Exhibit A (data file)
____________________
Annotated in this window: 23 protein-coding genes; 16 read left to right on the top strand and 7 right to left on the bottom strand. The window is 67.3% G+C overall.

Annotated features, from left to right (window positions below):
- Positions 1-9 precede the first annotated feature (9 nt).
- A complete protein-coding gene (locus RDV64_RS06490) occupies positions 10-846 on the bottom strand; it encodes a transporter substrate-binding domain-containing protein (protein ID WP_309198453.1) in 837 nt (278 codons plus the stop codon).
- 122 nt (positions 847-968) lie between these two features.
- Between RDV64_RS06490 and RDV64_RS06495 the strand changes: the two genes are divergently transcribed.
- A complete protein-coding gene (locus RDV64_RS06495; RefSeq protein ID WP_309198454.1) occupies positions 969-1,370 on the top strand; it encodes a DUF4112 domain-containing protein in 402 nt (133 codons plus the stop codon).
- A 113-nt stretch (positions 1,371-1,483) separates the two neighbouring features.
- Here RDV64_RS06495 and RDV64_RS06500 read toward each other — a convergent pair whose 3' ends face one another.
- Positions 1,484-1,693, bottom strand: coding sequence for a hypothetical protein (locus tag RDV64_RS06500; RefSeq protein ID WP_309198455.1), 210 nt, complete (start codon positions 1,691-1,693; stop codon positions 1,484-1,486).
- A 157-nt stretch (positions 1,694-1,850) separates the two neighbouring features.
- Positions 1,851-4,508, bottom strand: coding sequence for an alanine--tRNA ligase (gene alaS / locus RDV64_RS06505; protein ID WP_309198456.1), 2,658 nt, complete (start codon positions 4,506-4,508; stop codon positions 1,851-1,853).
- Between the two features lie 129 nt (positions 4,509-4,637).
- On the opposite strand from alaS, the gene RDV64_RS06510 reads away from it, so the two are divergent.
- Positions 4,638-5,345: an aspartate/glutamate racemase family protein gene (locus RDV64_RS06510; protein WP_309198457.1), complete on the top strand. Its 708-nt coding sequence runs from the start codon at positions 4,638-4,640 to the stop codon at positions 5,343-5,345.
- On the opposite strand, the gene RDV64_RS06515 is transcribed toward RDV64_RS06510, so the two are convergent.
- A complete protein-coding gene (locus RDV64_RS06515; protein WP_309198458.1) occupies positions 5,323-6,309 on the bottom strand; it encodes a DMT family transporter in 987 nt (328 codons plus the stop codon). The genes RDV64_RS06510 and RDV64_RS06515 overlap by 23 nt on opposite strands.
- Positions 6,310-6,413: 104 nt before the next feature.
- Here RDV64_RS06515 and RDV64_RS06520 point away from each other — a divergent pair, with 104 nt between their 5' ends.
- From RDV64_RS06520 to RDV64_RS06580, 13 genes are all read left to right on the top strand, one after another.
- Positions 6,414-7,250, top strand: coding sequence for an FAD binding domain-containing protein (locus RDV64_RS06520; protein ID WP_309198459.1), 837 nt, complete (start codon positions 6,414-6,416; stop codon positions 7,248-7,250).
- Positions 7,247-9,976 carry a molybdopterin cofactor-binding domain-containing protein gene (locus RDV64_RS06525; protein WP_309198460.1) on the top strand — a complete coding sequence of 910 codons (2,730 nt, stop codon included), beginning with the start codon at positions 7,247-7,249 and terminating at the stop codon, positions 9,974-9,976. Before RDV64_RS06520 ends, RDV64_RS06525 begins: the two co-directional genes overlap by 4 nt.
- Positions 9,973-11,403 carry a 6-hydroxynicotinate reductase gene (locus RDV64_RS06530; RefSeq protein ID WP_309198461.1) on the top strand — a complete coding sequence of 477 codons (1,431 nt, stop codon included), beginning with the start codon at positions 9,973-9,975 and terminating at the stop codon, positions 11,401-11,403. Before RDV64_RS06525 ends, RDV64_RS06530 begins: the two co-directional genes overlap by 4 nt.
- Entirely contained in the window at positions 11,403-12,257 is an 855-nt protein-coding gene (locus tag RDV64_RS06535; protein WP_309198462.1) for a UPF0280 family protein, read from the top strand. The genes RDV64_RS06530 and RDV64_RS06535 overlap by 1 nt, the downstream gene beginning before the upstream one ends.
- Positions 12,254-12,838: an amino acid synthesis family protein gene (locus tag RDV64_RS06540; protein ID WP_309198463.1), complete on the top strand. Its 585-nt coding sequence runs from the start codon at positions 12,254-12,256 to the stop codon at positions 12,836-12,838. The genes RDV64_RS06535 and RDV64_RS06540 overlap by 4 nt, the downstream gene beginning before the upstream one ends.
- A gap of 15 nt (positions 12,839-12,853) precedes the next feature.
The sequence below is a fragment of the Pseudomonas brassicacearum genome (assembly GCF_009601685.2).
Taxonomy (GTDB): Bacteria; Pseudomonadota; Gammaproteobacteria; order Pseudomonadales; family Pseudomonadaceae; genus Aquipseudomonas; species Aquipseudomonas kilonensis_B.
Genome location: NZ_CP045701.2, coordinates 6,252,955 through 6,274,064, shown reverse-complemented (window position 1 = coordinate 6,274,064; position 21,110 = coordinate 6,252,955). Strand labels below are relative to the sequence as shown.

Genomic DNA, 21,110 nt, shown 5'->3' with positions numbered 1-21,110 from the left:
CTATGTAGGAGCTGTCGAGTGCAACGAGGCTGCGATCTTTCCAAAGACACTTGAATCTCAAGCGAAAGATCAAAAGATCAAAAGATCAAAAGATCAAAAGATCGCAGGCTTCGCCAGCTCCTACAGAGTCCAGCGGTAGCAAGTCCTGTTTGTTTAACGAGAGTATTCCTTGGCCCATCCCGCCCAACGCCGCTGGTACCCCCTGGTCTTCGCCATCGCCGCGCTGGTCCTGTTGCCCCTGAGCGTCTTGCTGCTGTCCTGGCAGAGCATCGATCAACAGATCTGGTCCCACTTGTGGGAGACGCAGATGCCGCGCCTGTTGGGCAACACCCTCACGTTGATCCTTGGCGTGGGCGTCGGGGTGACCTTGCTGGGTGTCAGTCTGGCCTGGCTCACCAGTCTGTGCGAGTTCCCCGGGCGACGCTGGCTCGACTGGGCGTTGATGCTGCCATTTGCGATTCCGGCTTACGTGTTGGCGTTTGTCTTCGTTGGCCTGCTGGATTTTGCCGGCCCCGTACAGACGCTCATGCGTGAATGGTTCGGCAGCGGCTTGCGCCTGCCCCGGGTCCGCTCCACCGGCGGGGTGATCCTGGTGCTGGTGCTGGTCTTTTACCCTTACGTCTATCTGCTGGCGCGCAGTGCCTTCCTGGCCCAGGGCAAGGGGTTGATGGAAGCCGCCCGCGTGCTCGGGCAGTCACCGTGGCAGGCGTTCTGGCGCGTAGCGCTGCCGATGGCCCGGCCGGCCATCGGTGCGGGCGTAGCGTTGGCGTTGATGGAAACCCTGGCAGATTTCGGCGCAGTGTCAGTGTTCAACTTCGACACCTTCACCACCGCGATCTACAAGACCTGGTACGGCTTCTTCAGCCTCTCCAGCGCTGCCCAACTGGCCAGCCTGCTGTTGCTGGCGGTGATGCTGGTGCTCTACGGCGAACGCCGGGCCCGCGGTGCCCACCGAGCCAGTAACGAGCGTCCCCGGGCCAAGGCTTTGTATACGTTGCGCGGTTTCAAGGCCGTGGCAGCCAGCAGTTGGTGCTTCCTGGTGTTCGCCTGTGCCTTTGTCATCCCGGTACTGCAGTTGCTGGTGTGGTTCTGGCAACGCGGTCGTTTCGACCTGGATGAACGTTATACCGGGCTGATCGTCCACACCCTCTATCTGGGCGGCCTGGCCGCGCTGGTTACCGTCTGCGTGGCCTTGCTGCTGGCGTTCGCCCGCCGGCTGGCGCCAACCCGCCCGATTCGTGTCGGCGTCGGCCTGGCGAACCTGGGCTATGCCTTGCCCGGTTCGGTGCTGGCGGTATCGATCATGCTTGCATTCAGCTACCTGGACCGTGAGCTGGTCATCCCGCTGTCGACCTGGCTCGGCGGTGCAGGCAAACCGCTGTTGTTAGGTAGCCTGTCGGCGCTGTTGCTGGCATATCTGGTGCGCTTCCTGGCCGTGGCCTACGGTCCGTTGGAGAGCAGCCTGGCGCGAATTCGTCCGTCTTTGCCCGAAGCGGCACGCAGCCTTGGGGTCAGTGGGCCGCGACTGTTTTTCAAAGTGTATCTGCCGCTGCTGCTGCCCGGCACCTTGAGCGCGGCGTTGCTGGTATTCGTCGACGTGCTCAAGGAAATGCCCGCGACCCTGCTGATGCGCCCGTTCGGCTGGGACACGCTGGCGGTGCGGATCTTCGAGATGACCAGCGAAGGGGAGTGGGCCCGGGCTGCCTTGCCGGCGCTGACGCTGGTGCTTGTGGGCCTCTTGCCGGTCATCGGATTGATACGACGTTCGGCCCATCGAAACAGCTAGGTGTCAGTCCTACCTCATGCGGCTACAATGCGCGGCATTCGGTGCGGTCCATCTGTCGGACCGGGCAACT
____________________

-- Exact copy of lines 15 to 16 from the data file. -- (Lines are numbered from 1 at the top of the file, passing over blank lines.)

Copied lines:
- Positions 4,638-5,345: an aspartate/glutamate racemase family protein gene (locus RDV64_RS06510; protein WP_309198457.1), complete on the top strand. Its 708-nt coding sequence runs from the start codon at positions 4,638-4,640 to the stop codon at positions 5,343-5,345.
- On the opposite strand, the gene RDV64_RS06515 is transcribed toward RDV64_RS06510, so the two are convergent.